With the health crisis that broke out last spring, the government of the Community of Madrid, through its regional health service, took several measures to try to curb the pandemic and provide urgent attention to the ill. The IFEMA field hospital made it possible to administer proper medical care to mildly afflicted Covid-19 patients. The successful adaptation of the pavilions to such an ad hoc use can be attributed to their actual design: thanks to both their simple layout – around a cardus and a decumanus, in the manner of a Roman city or military camp – and the fact that matters like the scale of pieces, generous clearance height, or air circulation were taken into account very early on in the project, made it easy to turn the trade-fair and exhibition halls into a bona fide hospital.
The Nurse Isabel Zendal Emergency Hospital has benefited from this example. In order to increase the health system’s means for dealing with new waves of contagion, it was decided that an altogether new hospital was in order, one which from the very start would be a vast unobstructed ward for a large number of beds, duly complemented by a warehouse for provisions and an auxiliary administrative building, with a public square to connect it all.
The Zendal follows the fundamental principles that worked in IFEMA. Straying from conventional hospital design, its scheme is more like an aircraft hangar, and this not only facilitated construction work, but made it possible to line up the various required areas in a clear sequence. In this way, the design makes allowance for future adaptation to new uses, without detriment to the already built support.
The hospital is organized in three pavilions separated by patios and communal areas that have the effect of accentuating the building’s hybrid nature. From outside, the complex lies low and looks light, as if with no urge to compete with other urban markers in the vicinity. A facade executed with metal panels follows the rhythm determined by the structure and changes in appearance, in accordance with the movement and intensity of the sun.
The layout of the Zendal pursues a clear-cut differentiation of uses. Each of the pavilions presents two bands of complementary programs and technical rooms flanking the general ward, where we find the nurse stations, the intermediate care units (IMCU), and the intensive care units (ICU). This arrangement is based on detailed studies of professional interactions within a hospital, and also of medical and cleaning protocols. Such interactions and protocols constituted the vertebra of the project. A mezzanine level placed over the lateral bands contains administrative areas and lounges where hospital staff can take a break.
In this manner, each pavilion functions individually. It is a ‘machine building’ that meets medical requirements efficiently, on its own. Generous headroom makes the huge ward an ‘antivirus’ against the menace of infections, acting, as it does, like a natural air-change device while making it easy to install and maintain the mechanical ventilation and air-conditioning equipment hanging from the roof’s structure of beams.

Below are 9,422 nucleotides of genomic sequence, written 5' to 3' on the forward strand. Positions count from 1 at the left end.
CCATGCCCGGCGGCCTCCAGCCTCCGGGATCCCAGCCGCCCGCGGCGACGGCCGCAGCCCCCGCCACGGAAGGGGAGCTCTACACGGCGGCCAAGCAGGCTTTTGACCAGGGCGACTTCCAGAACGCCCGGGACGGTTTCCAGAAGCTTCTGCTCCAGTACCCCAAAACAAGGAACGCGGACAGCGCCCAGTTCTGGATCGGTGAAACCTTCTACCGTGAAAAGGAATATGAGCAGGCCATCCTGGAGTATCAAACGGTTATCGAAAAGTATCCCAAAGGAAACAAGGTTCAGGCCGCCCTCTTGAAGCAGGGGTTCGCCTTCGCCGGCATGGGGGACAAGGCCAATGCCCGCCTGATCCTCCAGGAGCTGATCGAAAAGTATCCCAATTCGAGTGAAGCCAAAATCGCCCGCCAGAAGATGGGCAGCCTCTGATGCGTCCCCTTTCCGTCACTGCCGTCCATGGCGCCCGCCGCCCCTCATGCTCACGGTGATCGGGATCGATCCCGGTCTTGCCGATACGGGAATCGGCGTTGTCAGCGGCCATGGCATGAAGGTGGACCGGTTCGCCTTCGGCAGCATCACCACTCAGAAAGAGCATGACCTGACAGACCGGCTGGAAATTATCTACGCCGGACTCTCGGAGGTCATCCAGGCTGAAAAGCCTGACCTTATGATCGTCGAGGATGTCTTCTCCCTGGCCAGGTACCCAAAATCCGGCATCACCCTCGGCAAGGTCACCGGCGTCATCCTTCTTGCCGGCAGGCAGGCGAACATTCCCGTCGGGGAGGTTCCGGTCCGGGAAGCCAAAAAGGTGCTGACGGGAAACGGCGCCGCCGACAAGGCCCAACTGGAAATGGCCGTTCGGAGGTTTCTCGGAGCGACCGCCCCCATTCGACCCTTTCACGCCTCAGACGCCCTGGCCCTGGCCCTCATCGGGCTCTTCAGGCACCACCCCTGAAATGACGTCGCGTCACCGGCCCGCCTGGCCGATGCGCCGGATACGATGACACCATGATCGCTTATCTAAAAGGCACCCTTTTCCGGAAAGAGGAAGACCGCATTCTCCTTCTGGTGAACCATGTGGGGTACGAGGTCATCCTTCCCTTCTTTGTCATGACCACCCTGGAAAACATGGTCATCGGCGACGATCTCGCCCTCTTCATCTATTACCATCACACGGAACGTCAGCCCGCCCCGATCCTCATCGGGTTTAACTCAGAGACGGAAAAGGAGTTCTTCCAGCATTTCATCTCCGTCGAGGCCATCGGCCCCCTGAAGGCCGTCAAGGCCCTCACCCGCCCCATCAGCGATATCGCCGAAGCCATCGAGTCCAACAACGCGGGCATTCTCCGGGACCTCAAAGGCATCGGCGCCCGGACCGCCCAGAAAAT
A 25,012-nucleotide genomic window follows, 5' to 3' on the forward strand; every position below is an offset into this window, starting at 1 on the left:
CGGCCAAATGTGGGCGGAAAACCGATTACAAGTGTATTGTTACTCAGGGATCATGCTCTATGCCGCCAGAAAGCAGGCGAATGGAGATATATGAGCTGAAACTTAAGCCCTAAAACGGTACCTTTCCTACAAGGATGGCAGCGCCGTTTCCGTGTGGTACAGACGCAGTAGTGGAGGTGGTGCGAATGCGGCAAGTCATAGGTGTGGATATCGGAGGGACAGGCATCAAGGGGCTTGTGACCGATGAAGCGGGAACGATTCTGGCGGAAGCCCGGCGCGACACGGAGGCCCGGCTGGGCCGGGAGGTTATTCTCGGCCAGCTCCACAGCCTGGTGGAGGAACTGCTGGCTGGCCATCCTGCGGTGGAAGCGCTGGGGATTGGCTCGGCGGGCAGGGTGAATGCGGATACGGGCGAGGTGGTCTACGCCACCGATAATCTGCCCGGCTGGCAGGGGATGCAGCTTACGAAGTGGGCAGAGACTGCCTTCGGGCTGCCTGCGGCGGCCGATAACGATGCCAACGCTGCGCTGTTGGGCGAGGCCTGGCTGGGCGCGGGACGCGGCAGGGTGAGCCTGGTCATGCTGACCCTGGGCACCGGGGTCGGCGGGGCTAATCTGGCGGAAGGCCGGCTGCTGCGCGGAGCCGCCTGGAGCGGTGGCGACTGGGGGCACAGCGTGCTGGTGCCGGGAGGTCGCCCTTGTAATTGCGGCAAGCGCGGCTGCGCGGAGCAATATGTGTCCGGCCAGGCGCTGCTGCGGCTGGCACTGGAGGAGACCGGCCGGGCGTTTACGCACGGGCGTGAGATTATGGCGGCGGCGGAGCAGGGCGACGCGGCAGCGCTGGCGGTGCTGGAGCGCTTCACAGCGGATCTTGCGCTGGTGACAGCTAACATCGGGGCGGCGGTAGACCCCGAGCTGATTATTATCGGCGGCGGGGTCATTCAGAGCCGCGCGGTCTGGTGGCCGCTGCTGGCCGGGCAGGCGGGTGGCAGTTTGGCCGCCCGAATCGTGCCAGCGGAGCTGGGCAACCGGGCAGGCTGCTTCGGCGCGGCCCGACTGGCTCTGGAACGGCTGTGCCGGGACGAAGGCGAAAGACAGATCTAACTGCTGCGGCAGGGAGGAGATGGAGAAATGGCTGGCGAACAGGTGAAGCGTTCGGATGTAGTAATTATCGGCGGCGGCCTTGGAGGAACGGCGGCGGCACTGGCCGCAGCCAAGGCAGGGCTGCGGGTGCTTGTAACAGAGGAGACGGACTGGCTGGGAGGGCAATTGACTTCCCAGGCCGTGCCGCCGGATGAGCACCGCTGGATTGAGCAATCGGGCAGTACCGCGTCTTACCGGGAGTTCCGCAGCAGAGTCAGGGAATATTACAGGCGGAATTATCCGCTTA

Because of programmatic needs, and to optimize the construction process, a single basement serves the entire complex. In its configuration, the dimensions allow for the possible installation of parking garages in future, as well as accommodating most of the MEP installations and the connections with the rest of the buildings of the health premises, including the recently refurbished Legal Medicine Institute, the only vestige of the failed project for a City of Justice, which after years of disuse now resuscitates as a leading forensic center.
Besides the programmatic and functional complexity that designing hospitals invariably involves, we must in this case mention the technical magnitude of the project. The Zendal rests on an enormous concrete gallery that was built as part of the ill-fated judiciary campus, so building new foundations required a huge structural effort. Along this line, the need to carry out the project in record time on account of critical circumstances gave rise to an unprecedented instance of coordination among all the parties involved, a never-before joining of hands towards a common end, whilst complying with the highest quality standards.
The Nurse Isabel Zendal Hospital is the fruit of a union of interdisciplinary efforts which in just four months has equipped the Community of Madrid with a new infrastructure where the patient is at the center of the equation, an efficient solution with maximum capacity to adapt to circumstances as they come. For the first time, a hospital traditionally associated with temporary situations becomes a permanent facility for emergency coordination in the war against epidemics, without closing the door to ulterior uses.[+]
Hospital Enfermera Isabel Zendal, Madrid (España) Nurse Isabel Zendal Hospital, Madrid (Spain).
Servicio de Salud de la Comunidad de Madrid.
Chile15 Arquitectos / Alberto Jorge Camacho, Jaime López Valdés (socios partners); Marian Moreno Varea, Santiago Rodríguez Valcárcel, Álvaro Ruano González y Eduardo Cilleruelo Terán (equipo team).
Ingeniería JG (instalaciones installations); Pedro Montes Barbero (arquitecto técnico quantity surveyor); Qube Ingeniería (estructura structure).
Dragados, Fatecsa, Ferrovial, San José.